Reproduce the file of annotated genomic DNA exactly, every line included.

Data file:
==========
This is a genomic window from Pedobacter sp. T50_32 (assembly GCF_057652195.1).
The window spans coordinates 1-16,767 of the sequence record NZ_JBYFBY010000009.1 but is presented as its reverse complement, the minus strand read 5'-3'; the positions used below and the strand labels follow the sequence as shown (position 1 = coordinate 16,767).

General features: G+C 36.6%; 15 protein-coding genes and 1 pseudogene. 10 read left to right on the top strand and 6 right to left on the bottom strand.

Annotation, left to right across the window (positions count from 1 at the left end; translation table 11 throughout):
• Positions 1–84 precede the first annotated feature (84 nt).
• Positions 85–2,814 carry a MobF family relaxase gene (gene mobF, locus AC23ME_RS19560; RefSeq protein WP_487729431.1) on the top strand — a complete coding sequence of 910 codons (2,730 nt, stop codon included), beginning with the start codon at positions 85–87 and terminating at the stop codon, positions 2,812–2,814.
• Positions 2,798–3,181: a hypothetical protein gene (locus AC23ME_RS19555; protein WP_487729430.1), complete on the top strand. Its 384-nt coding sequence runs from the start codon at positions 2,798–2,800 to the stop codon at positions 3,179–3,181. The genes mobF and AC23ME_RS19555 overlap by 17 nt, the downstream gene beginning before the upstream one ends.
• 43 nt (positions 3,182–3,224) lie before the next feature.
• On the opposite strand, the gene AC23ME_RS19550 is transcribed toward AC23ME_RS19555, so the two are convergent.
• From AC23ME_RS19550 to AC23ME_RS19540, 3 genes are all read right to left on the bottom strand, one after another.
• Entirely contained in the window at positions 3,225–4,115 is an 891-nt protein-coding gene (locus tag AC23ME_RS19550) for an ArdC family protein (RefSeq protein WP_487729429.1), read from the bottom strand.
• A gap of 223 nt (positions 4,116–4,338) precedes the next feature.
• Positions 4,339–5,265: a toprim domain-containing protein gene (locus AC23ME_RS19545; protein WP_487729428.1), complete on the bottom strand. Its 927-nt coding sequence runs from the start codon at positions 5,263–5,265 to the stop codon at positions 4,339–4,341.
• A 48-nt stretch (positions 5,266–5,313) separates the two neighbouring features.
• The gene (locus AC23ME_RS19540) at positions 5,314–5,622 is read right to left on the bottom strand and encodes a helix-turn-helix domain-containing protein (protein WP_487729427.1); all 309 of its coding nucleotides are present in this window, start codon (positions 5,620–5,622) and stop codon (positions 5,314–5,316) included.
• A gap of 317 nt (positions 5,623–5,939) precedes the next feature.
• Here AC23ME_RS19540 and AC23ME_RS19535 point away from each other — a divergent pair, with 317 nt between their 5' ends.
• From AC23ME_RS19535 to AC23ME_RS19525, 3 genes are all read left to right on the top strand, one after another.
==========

This is a genomic window from Pedobacter sp. T50_32 (assembly GCF_057652195.1).
The window spans coordinates 1-16,767 of the sequence record NZ_JBYFBY010000009.1 but is presented as its reverse complement, the minus strand read 5'-3'; the positions used below and the strand labels follow the sequence as shown (position 1 = coordinate 16,767).

General features: G+C 36.6%; 15 protein-coding genes and 1 pseudogene. 10 read left to right on the top strand and 6 right to left on the bottom strand.

Annotation, left to right across the window (positions count from 1 at the left end; translation table 11 throughout):
• Positions 1–84 precede the first annotated feature (84 nt).
• Positions 85–2,814 carry a MobF family relaxase gene (gene mobF, locus AC23ME_RS19560; RefSeq protein WP_487729431.1) on the top strand — a complete coding sequence of 910 codons (2,730 nt, stop codon included), beginning with the start codon at positions 85–87 and terminating at the stop codon, positions 2,812–2,814.
• Positions 2,798–3,181: a hypothetical protein gene (locus AC23ME_RS19555; protein WP_487729430.1), complete on the top strand. Its 384-nt coding sequence runs from the start codon at positions 2,798–2,800 to the stop codon at positions 3,179–3,181. The genes mobF and AC23ME_RS19555 overlap by 17 nt, the downstream gene beginning before the upstream one ends.
• 43 nt (positions 3,182–3,224) lie before the next feature.
• On the opposite strand, the gene AC23ME_RS19550 is transcribed toward AC23ME_RS19555, so the two are convergent.
• From AC23ME_RS19550 to AC23ME_RS19540, 3 genes are all read right to left on the bottom strand, one after another.
• Entirely contained in the window at positions 3,225–4,115 is an 891-nt protein-coding gene (locus tag AC23ME_RS19550) for an ArdC family protein (RefSeq protein WP_487729429.1), read from the bottom strand.
• A gap of 223 nt (positions 4,116–4,338) precedes the next feature.
• Positions 4,339–5,265: a toprim domain-containing protein gene (locus AC23ME_RS19545; protein WP_487729428.1), complete on the bottom strand. Its 927-nt coding sequence runs from the start codon at positions 5,263–5,265 to the stop codon at positions 4,339–4,341.
• A 48-nt stretch (positions 5,266–5,313) separates the two neighbouring features.
• The gene (locus AC23ME_RS19540) at positions 5,314–5,622 is read right to left on the bottom strand and encodes a helix-turn-helix domain-containing protein (protein WP_487729427.1); all 309 of its coding nucleotides are present in this window, start codon (positions 5,620–5,622) and stop codon (positions 5,314–5,316) included.
• A gap of 317 nt (positions 5,623–5,939) precedes the next feature.
• Here AC23ME_RS19540 and AC23ME_RS19535 point away from each other — a divergent pair, with 317 nt between their 5' ends.
• From AC23ME_RS19535 to AC23ME_RS19525, 3 genes are all read left to right on the top strand, one after another.